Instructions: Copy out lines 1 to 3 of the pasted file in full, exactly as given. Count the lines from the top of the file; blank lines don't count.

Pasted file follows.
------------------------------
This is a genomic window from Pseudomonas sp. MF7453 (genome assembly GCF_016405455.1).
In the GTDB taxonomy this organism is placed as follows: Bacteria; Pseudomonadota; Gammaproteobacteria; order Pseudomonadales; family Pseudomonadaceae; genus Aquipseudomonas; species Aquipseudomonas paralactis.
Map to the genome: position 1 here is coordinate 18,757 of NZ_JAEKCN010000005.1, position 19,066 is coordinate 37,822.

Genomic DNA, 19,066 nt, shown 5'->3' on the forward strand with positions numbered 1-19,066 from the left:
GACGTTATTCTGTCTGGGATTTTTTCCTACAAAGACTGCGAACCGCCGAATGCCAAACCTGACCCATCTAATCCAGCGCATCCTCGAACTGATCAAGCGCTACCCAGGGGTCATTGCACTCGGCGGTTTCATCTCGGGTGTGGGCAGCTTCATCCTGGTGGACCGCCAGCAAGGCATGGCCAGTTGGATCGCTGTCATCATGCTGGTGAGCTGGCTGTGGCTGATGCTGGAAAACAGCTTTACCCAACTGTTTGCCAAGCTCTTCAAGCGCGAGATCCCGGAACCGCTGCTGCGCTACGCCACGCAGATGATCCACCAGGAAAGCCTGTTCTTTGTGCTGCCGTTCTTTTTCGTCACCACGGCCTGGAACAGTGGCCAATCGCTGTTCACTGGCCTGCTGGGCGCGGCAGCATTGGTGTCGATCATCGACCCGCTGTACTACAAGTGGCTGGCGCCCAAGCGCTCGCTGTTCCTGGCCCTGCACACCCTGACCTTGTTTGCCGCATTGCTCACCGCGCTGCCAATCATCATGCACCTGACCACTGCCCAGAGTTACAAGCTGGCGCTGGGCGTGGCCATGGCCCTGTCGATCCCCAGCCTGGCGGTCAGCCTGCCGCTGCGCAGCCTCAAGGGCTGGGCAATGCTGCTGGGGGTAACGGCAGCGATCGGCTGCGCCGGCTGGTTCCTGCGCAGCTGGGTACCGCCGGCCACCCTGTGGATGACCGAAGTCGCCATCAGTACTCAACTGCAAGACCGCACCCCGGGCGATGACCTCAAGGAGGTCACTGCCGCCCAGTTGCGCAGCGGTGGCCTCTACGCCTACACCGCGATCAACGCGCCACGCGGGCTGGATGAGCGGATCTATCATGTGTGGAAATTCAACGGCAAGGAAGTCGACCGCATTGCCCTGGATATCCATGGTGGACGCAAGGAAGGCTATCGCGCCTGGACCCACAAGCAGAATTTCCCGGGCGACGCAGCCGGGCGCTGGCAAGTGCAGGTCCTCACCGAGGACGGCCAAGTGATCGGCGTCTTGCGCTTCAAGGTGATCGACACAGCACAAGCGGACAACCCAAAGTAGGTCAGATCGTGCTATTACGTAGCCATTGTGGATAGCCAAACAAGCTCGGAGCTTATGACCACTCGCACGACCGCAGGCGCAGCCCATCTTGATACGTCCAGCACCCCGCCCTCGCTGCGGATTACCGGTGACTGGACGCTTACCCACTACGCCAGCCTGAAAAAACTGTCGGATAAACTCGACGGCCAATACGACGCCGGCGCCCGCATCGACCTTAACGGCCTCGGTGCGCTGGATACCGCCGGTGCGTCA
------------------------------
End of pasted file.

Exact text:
This is a genomic window from Pseudomonas sp. MF7453 (genome assembly GCF_016405455.1).
In the GTDB taxonomy this organism is placed as follows: Bacteria; Pseudomonadota; Gammaproteobacteria; order Pseudomonadales; family Pseudomonadaceae; genus Aquipseudomonas; species Aquipseudomonas paralactis.
Map to the genome: position 1 here is coordinate 18,757 of NZ_JAEKCN010000005.1, position 19,066 is coordinate 37,822.